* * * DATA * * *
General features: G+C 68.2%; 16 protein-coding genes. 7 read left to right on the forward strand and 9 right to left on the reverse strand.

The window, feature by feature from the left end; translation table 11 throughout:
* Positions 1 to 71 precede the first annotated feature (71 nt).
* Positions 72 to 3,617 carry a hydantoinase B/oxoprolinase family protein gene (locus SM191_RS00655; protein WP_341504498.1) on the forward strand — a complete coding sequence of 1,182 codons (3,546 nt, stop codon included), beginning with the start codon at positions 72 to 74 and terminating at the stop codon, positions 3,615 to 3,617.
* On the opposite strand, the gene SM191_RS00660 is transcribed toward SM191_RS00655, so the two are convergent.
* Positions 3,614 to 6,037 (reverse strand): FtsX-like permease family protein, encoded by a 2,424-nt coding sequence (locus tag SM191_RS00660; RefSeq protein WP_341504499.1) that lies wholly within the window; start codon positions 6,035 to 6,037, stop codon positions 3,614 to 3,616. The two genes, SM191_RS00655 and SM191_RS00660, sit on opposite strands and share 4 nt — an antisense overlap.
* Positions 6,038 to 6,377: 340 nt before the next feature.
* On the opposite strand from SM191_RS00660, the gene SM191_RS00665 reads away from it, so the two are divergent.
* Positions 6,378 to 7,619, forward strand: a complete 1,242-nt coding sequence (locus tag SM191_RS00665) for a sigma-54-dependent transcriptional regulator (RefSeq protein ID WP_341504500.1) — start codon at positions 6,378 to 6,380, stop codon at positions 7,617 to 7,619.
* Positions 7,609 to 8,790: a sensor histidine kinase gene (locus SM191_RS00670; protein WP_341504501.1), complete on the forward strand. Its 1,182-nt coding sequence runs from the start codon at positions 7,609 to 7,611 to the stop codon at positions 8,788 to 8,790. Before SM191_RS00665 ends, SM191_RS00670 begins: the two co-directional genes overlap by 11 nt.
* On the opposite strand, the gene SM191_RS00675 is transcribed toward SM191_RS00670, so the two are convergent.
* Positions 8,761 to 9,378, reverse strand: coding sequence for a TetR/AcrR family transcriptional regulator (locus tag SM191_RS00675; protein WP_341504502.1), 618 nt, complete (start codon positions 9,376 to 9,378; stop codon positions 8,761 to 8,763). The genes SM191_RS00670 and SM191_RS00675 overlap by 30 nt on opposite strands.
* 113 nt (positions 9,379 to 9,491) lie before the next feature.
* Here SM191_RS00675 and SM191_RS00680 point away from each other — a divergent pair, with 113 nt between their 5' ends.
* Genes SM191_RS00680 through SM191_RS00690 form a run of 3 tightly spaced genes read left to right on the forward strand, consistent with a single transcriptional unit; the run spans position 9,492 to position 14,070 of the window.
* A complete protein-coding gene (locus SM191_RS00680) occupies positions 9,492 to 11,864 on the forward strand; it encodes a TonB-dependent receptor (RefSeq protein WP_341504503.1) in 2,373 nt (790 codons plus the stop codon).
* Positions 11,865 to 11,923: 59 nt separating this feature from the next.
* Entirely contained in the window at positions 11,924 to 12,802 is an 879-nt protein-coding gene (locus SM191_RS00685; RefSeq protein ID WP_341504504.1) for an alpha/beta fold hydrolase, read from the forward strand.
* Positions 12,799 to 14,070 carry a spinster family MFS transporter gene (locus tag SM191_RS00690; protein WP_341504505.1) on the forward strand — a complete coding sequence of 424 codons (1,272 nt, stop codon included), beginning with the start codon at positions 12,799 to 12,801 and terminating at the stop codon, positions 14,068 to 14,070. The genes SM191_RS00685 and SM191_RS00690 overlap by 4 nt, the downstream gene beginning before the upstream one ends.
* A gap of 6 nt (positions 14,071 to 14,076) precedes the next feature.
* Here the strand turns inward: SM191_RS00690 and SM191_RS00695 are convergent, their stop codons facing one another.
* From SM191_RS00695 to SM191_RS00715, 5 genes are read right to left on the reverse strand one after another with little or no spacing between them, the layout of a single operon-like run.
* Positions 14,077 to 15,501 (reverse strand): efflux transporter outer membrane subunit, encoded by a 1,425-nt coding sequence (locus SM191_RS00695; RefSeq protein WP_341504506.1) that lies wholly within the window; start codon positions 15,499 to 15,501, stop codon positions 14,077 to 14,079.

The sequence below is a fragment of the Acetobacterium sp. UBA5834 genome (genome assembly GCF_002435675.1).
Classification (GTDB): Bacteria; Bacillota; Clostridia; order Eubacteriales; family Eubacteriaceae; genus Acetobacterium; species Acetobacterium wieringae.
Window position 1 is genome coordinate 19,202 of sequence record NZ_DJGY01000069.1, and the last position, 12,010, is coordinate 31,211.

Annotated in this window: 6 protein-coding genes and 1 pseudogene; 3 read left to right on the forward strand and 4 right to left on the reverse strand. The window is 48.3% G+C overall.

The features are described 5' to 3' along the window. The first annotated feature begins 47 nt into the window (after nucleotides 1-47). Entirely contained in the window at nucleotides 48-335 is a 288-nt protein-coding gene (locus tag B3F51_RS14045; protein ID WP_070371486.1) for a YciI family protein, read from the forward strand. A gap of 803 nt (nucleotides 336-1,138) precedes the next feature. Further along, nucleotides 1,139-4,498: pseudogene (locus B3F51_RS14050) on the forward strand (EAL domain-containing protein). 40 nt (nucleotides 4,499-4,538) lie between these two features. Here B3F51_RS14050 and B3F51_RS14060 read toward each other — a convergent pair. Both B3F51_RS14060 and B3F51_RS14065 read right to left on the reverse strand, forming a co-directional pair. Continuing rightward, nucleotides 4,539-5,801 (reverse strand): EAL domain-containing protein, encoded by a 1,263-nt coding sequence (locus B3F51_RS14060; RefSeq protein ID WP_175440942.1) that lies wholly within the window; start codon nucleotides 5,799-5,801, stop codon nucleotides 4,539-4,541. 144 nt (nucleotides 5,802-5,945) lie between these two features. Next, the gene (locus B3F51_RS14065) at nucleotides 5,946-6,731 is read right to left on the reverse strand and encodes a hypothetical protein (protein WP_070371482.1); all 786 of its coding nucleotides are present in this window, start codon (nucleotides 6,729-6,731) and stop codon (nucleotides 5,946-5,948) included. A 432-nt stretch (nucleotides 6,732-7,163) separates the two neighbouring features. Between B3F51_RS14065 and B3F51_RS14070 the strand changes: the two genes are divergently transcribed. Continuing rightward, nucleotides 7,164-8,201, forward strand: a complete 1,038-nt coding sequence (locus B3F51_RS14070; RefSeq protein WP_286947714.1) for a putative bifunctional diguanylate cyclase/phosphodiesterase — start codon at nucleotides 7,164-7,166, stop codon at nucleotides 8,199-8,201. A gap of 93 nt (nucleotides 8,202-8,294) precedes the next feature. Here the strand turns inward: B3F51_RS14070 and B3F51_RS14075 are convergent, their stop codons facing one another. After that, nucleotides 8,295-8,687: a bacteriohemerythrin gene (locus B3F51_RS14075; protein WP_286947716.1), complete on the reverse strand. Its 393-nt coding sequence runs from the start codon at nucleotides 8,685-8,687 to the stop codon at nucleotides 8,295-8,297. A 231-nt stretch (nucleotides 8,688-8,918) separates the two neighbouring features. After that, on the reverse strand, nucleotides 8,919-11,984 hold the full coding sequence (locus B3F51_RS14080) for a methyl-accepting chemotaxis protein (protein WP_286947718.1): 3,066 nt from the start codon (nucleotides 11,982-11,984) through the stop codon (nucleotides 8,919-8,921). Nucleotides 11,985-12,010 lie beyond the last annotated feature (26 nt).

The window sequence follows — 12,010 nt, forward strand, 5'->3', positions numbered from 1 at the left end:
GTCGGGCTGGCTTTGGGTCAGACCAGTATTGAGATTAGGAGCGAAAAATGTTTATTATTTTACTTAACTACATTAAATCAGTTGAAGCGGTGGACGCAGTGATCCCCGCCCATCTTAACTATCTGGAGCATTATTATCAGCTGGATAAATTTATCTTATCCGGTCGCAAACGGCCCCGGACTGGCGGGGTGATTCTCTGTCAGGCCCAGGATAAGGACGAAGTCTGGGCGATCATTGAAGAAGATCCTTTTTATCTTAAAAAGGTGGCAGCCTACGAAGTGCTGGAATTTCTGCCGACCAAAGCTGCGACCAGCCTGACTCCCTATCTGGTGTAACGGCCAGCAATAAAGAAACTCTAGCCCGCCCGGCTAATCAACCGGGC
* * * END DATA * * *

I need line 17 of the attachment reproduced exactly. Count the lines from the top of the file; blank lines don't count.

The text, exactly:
* Positions 11,865 to 11,923: 59 nt separating this feature from the next.